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it singapore as notching the practice of growth. where does that put the mas for that policy? mr. hak bin: is there any tightening, it will be the fifth -- the first to tighten. currently their inflation has picked up but there is still conversation. there is a chance that by early next year, inflation pressures could crack. [indiscernible] there've been complaints about construction costs. [indiscernible] shery: we have seen inflation pressures moderate for the philippines.
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how likely are you seeing it looking on the horizon? mr. hak bin: i think that looks likely. covid has been hit hard -- hitting places hardest and causing hard -- harsh lockdowns. if you look at the growth, -- [indiscernible] shery: there is a potential that thailand may see a back to back contraction. what levers the -- does the bank of height -- thailand have it -- at its disposal to support the economy? you have fiscal levers looking likely versus monetary policy. there is more chatter -- mr. hak bin: i think that is very possible.
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an issue that policymakers need is -- [indiscernible] it will probably not be very effective even if the 5% is caught. [indiscernible] they will have to expedite their spending. the market will adjust in any case. [indiscernible] inflation is low. that will help exports and cushion the pain for islam -- asean. shery: the gdp bounced back in the second quarter. what factors are you looking at for underlying momentum given the virus rates for indonesia and have we seen it occur when it comes to inflows given the backdrop?
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mr. hak bin: [indiscernible] the inflation rate is higher in jakarta. indonesia has been hidden by the pandemic -- hit by the pandemic and the rate is rising. it's gotten into the auto space.
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i think that will help cushion the -- cushion. [indiscernible] shery: thank you so much for the review of the outlook. head of macro research. haidi: don't miss out on that. another interview from southeast asia. the indonesian online shopping giant is propelled by its listing encourager product esther -- jakarta on friday. people her from the president. novavax filed for its vaccine in india, indonesia, and the
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philippines. the company ceo expects to file in the u.s. sometime in the fourth quarter. we spoke to bloomberg about the company's plans. >> we had three major announcements. one was, of course, deciding the agreement with the eu, which says there is continued significant demand for our type of product you're the second was we have data that came out that was announced today that shows our vaccine works well and this could be effective against the variance that we hear about now. those data were prepared today. the third -- these fit together well -- is our first regulatory filing for approval for the vaccine for authorization. filed it in india first and in indonesia and the philippines, where we are working with our partner and they know that the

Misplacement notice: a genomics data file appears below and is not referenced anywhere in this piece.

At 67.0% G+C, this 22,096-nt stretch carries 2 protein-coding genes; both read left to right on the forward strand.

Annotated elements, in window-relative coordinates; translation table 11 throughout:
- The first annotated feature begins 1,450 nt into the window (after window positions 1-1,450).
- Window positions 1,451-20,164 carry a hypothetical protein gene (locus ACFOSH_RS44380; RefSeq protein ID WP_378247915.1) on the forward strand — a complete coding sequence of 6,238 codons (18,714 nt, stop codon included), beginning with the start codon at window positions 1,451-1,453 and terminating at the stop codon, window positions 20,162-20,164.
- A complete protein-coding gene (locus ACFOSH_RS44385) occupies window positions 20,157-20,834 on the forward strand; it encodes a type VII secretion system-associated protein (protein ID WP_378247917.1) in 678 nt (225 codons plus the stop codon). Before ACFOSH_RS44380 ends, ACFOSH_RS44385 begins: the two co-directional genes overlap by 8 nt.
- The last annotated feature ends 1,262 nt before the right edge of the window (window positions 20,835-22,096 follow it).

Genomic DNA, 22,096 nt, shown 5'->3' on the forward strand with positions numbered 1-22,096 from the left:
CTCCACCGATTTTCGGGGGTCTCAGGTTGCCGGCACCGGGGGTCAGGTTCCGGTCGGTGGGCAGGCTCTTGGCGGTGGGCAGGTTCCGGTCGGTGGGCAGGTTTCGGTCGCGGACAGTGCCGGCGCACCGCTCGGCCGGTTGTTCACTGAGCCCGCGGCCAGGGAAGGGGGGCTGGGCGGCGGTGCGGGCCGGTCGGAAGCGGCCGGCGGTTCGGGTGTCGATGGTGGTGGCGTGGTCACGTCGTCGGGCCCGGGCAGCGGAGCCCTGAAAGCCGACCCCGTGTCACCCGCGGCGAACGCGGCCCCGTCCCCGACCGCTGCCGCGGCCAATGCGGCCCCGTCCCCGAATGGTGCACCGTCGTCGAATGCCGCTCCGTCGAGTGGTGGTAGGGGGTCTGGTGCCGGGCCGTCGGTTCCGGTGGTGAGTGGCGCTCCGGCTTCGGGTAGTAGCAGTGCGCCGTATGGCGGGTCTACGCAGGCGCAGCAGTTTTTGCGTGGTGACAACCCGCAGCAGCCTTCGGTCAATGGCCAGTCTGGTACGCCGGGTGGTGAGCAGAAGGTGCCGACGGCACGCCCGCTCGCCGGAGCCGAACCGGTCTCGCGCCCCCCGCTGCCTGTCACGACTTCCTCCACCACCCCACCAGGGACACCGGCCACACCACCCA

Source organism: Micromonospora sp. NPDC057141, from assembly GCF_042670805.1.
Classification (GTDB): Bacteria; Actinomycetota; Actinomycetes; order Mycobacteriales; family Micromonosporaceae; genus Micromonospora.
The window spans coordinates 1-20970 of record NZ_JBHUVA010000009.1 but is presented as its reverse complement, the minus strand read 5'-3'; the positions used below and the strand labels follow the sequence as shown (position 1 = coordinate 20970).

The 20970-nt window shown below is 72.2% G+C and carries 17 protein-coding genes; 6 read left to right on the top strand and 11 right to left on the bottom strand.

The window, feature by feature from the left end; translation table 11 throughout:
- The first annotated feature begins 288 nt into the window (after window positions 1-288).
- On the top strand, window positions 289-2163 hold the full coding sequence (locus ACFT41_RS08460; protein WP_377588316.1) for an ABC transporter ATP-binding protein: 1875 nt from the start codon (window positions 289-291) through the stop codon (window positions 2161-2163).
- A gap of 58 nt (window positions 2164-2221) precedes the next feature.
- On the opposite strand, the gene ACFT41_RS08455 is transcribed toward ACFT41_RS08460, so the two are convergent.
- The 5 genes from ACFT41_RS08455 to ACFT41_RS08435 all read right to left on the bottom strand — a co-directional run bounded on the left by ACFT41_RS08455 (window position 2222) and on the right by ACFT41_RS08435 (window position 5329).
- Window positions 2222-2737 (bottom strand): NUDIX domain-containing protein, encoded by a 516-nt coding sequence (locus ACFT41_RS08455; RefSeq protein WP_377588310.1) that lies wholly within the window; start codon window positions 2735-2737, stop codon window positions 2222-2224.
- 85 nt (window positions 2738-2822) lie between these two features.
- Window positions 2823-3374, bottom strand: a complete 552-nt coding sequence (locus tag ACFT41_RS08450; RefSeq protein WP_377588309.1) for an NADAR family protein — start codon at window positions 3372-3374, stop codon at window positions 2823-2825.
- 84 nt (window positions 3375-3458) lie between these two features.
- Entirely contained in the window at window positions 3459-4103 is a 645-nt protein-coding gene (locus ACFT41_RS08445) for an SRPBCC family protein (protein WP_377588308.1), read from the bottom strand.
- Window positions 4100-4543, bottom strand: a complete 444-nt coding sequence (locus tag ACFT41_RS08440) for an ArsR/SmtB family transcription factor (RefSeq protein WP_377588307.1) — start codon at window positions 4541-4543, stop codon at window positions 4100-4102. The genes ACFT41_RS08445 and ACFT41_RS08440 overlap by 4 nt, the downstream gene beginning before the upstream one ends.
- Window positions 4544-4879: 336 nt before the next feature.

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process as been working with the d cgi, the fda of india closely. that is why we have early filing there. indonesia and philippines are desperate for vaccine and they are following and we filed with him too. this is a first filing. we will file with the european medicines authority in weeks and with mrha in the uk and ultimately the fda. the expectation is that nhra will be in september and ema will follow. i think this is just the first step of cascading regulatory filings. shery: let's focus on the places where you have submitted those filings. when do you believe the vaccine will be available and where will it be available first? mr. erck: what is going to be available is we are stockpiling
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vaccine now. we are stockpiling many tens of millions of doses so that when the regulatory agencies do approve them, we are able to shift at a moments notice. that is a big deal. when the sequence of approvals will come presumably from one of three agencies or more that we have filed with, we are not in the business of predicting how quickly the regulatory agencies will approve but i can give you insight that although we have just submitted the data within the last day, going over all the questions you would expect to be asked and have begun the intense review process. i cannot predict when it will be reviewed or approved but they are doing all the things we would want to have early approval. haidi: novavax and really so